Between a dash and a hyphen. How a misplaced mark can cause a whole lot of trouble …
Wed, 10 Apr 2019 | By Matthew Barton
ESSAY | Keeping a soft border on the island of Ireland has been one of the most intractable issues in the Brexit process. Matthew Barton learned the hard way how easily old wounds can be opened up again.
Stroke City, in Ireland (north) – and more on the latter appellation in a moment – was first given the name not, as one might think, because of the health fall-out from the Troubles, though it might well deserve that meaning, but as a humorous or exasperated epithet from a local radio presenter, Gerry Anderson: a way of coupling two names for the same place in response to the warring sensitivities between the two communities in Doire or Derry or Derry-Londonderry.
Just choosing how to say the name of the place where they live all too easily marks out its inhabitants as coming from one side of the divide or the other, the “London” bit of it being anathema to those who see themselves as part of larger Ireland, and the lack of it a glaring omission to unionist sensitivities. Road signs in the area have often been vandalised, the “London” part being spray-painted over, or “London” added to signs for plain Derry. In 2007, apparently, a Canadian tourist trying to buy a bus ticket was told, to his confusion, that there was no such place as “Derry”.
Cue one naïve editor of a little poetry magazine based in Bristol, who unwittingly put his foot in the minefield. I had taken a piece from a writer, who happened to be a friend, who grew up in, and suffered terribly from, the conflicts. In a sense you might say that she grew up on the Derry-Londonderry hyphen itself, since her father and mother came from the two different sides and she has been trying to reconcile them in herself ever since. Of course, things have been getting better in that ravaged terrain, and while the tensions remain they are mostly allowed to rumble quietly under the surface, while expressions of hope and good will tentatively flourish like weeds on a bomb site.
We in the Disunited Kingdom think we know something about the conflicts in Ireland; but we are of course at a few removes from their reality, from any knowledge of how a misplaced word or even a tiny piece of punctuation might blow up in your face. There was a kind of Hardy-esque backstory to the mistake, too, as I’d urged my author to proof-read the piece but she had been having computer problems and told me to go ahead since she trusted my editing.
Her original sentence, anyway, was this: “I grew up in a terraced house on a council estate in Derry-Londonderry, or ‘Stroke City’ as it would be called decades after my childhood, once the incomprehensibly horrific ‘Troubles’ had more or less stopped.” By some vagary of the typesetting process, or more likely (I no longer remember) through sheer misunderstanding on my part, the sentence was disastrously reconfigured with a dash instead of a hyphen, thus: “I grew up in a terraced house on a council estate in Derry ? Londonderry, or ‘Stroke City’ as it would be called…”. I walked roughshod over that fragile hyphen, or the oblique stroke which Gerry Anderson referred to, between Derry/Londonderry. And the meaning, as I only saw too late, was utterly changed: instead of the placation of a connecting unifier, crass division was announced; and worse, a precedence given to what seemed now to be stated as the real name of the place. Without any idea what I was doing, I had brought my author down on one side of the divide, against all her fraught and healing efforts to balance between it. No wonder she was aghast.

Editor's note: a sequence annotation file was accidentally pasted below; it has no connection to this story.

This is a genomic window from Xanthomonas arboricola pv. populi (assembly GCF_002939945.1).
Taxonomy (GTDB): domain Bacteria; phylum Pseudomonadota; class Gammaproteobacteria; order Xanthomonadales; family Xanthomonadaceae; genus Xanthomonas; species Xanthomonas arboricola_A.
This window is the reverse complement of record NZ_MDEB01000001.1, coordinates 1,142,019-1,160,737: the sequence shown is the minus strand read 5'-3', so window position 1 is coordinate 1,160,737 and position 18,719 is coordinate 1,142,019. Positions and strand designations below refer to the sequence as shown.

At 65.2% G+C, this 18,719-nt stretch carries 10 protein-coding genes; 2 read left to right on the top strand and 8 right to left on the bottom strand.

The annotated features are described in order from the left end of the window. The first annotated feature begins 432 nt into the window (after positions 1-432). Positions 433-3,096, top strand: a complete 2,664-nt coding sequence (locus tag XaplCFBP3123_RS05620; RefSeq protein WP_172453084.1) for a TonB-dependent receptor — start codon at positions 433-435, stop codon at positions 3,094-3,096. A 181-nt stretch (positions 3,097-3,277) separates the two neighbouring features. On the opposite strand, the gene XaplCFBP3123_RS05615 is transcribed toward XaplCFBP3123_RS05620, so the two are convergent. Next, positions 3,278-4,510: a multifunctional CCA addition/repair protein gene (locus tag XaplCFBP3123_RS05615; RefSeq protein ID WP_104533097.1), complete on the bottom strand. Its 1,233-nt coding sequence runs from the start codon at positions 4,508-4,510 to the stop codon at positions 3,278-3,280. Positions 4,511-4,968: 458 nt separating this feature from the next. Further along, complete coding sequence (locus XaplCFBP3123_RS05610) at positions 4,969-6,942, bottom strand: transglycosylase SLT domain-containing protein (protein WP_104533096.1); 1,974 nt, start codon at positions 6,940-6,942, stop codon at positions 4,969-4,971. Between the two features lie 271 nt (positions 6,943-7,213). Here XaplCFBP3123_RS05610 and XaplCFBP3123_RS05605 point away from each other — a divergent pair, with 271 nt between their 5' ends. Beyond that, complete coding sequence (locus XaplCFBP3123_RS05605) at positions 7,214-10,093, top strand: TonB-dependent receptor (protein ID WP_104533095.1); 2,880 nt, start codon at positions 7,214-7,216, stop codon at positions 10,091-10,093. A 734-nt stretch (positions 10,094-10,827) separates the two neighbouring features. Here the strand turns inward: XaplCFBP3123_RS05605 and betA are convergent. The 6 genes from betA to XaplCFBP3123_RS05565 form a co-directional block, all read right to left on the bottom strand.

A lifetime’s trauma
And suddenly it came home to me, in this small but vast mistake, what tensions the people of that place are still living in, what eggshells they tread; how a small mark on a page can suddenly conjure pain, trauma, division, distress.
There followed some altercations in which the misunderstandings deepened, I initially not understanding what all the fuss was about and mistakenly defending myself. To my shame, it took a day or so for me to really get it. The mistake was compounded apparently, by my stating, in her biographical note at the back, that the author came from “northern Ireland”. No, she would like it to be known that she came from “Ireland (north)”, a distinction that seemed to me even more obscure. The issues all having gone out I could only try to rectify matters by posting an apology on the magazine’s facebook page, which I did. But the damage between us, at least, was done and for a long while there did not seem an easy way back, though after a year or so we did meet again, and thankfully laid that particular ghost to rest.
I had stirred up a reaction all the fiercer for my failure to understand it, a kind of buzzing wasp’s nest of subliminal traumas going back a lifetime. And if I can get into such deep waters through a naïve mis-step, is it too far-fetched to imagine that the slow mending of divisions in those parts might all too easily collapse in cack-handed Brexit proceedings and the vexed question of the border. The “soft” boundary line has almost started to heal into a connecting hyphen. God help us if it opens again into the chasm of a dash.
Item: 190410-04EN Date: 10 April 2019
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